Young Pence for NL rookie of the year


We here at On Sports are throwing our support for Hunter Pence as National League rookie of the year. Why the rush? Part of this is parental gloating. After all, we discovered the Astros’ new phenom, as readers of this blog will recall (“Nothing’s more joyful than spring training.”)

Back in March, we watched Pence drill a double in extra innings that set up a game-winning single that helped the Astros defeat the Phillies in Osceola County Stadium. We liked how Pence pumped his fist as he crossed the plate with the winning run as if it were the final game of the World Series, not just a rest-the-veterans mid-March spring practice. We also pondered how great it would be to see young Pence doing the same thing in the Fall Classic, even though we are Yankees fans (and even though ‘we’ is really just ‘I,’ or ‘me.’)

I’ve been reading about Pence more and more the past several weeks — and tonight I watched him run back to snare a certain extra-base hit near the fence in San Francisco. It’s a helluva run and catch (I hope to see it again later on Baseball Tonight.)

In addition, Pence hit .591 to earn co-player of the week honors last week. Young Pence also slammed several homers to post a 1.091 slugging percentage and a .625 on-base percentage last week. Overall, he’s hitting .329 with four homers, six doubles and three triples in just 24 games. That’s good enough for a .612 slugging percentage and a .978 OPS.

Not bad for a kid whose swing was once called “ungainly” by one scout and who was tagged “a big gangly kid” by Minor League News — and these folks were praising Young Pence, named a Top 50 minor league prospect two seasons ago.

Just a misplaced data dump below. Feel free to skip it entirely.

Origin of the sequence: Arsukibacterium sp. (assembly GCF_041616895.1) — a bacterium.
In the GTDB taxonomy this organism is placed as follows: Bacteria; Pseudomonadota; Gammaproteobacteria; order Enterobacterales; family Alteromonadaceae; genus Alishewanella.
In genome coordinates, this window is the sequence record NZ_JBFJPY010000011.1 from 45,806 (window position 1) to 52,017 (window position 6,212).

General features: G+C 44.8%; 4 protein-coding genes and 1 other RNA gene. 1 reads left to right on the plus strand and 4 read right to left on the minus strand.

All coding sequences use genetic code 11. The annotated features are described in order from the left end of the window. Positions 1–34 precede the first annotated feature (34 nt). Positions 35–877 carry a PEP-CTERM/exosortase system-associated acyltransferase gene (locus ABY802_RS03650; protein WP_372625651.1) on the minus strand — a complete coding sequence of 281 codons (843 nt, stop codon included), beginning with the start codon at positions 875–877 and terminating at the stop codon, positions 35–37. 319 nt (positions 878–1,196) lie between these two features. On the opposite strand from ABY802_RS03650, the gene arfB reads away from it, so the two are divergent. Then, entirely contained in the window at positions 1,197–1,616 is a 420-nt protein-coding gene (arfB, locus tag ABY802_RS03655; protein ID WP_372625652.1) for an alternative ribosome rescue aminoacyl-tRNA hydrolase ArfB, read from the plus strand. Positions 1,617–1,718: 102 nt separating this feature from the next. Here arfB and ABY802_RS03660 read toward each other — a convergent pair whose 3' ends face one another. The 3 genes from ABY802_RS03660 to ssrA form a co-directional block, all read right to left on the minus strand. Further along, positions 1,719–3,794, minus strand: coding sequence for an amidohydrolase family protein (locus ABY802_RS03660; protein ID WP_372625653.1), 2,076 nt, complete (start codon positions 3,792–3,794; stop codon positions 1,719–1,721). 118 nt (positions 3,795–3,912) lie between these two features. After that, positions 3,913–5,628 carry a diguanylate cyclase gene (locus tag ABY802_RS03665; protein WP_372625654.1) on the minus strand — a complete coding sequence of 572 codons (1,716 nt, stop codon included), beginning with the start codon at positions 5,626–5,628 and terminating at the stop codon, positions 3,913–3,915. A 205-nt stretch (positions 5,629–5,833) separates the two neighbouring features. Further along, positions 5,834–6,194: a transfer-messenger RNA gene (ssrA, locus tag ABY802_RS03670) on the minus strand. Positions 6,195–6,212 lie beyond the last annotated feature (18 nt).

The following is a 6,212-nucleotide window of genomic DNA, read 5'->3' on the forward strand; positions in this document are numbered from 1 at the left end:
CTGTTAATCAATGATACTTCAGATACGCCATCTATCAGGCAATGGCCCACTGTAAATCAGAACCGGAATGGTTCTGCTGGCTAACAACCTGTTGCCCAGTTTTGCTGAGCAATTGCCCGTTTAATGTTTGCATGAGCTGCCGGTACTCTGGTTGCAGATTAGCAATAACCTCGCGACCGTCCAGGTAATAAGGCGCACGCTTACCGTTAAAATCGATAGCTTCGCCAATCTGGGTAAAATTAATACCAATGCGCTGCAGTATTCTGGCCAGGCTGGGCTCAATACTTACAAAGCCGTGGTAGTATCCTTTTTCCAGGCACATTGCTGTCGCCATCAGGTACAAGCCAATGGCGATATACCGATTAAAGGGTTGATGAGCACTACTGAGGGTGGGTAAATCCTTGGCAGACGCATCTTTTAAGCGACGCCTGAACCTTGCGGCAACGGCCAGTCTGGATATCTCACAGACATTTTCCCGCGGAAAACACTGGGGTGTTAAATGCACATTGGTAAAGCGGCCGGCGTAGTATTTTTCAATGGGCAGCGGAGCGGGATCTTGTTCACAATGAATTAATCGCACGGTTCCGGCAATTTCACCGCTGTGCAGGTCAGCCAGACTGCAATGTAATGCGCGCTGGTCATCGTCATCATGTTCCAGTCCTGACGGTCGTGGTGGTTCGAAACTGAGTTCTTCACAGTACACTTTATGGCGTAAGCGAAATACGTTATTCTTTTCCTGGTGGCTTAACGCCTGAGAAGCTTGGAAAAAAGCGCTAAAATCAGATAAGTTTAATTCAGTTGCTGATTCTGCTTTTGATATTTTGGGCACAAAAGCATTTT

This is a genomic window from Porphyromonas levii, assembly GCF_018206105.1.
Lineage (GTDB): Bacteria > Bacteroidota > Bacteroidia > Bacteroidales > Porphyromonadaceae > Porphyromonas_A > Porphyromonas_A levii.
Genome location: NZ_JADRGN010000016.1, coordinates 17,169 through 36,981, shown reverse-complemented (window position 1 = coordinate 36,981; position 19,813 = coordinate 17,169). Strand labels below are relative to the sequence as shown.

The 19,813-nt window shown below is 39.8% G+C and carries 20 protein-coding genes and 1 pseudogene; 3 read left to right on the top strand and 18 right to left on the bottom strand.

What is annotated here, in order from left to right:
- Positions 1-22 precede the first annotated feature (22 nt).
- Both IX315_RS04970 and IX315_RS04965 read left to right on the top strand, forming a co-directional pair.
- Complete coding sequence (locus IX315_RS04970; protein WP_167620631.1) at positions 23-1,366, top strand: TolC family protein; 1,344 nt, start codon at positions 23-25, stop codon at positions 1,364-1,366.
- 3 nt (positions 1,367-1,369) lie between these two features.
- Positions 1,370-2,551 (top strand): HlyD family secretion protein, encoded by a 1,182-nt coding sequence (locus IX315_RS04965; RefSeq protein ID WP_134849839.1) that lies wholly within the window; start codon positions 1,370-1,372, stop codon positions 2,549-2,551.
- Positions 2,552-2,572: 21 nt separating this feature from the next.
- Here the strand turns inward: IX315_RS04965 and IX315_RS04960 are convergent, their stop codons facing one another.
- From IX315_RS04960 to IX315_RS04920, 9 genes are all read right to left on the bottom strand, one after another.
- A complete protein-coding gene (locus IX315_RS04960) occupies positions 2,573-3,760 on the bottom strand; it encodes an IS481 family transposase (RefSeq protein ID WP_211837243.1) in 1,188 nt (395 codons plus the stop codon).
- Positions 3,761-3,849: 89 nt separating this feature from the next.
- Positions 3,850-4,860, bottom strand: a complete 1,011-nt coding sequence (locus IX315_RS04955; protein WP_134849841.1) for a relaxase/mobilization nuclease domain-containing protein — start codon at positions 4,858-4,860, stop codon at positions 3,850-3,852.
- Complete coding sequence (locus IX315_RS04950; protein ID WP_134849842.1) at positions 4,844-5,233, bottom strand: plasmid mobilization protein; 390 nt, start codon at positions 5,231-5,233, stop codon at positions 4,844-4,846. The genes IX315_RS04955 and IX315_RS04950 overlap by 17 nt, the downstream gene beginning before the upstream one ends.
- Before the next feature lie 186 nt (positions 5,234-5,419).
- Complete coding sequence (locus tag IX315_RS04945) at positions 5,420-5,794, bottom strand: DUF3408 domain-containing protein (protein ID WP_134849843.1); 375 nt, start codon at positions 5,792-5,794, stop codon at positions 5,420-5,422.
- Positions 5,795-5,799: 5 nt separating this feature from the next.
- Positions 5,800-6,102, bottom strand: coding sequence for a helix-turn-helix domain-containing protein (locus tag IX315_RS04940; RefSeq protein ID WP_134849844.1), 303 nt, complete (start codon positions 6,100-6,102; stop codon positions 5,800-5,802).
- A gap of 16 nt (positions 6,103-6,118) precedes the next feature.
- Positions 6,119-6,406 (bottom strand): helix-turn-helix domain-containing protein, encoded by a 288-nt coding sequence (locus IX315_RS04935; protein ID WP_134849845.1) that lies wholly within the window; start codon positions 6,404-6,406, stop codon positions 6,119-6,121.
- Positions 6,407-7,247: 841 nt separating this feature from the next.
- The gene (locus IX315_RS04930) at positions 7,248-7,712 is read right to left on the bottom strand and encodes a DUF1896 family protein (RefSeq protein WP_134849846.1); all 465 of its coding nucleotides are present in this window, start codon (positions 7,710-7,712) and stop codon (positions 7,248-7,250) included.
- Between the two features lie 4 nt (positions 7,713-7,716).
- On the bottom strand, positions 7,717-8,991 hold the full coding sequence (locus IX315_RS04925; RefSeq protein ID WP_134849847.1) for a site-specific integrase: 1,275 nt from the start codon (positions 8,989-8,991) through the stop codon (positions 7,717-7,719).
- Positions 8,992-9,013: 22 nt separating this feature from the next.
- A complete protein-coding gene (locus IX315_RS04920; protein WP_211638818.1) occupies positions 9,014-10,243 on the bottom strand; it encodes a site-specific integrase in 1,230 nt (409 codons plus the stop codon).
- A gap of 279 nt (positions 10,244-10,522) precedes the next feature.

“It’s pretty fulfilling, I guess, to get my first award,” Pence said. “All that it really boils down to is wins. It makes you feel good to see something like that.”

“I was especially inspired by Joe Gisondi’s essay a few months ago,” Pence added. “That showed me that others could see my potential.”

Well, maybe he didn’t say those two last sentences. But he has played exceptionally well so far – so much so that Houston Chronicle columnist Richard Justice has called for Pence to start hitting leadoff, replacing future Hall of Famer (and On Sports fave) Craig Biggio, whose OBP is under .300. We suspect Biggio will start playing well again soon in his trek for 3,000 hits and Pence will remain in the No. 6 spot in the lineup. We also suspect it was not a mistake the Astros assigned Pence a locker next to Biggio, allowing the young outfielder to watch and listen to how Biggio handles himself on and off the field, and to play the game as it was meant to be played.

So, we’re going to start a Hunter Pence rookie of the year watch (on the right side of this blog), knowing damn well this kid is for real and not a short-term wunderkind. He’s not some Joe Charboneau-come-lately

Right now, the Astros are 6.5 games behind the Brewers (another team worth adopting) so Houston remains in the hunt for the NL Central title. So Pence may have his opportunity to pump that fist in a more meaningful game. In the meantime, we’ll follow his exploits. Please, send us any news you read on our young phenom. Or start a Hunter Pence fan club (sign me up!) Either way, let’s support this hard-working rookie as he plays himself into the NL rookie of the year award.



One Response to “Young Pence for NL rookie of the year”

  1. Anonymous Says:

    looks like he has a Fan-Site already..

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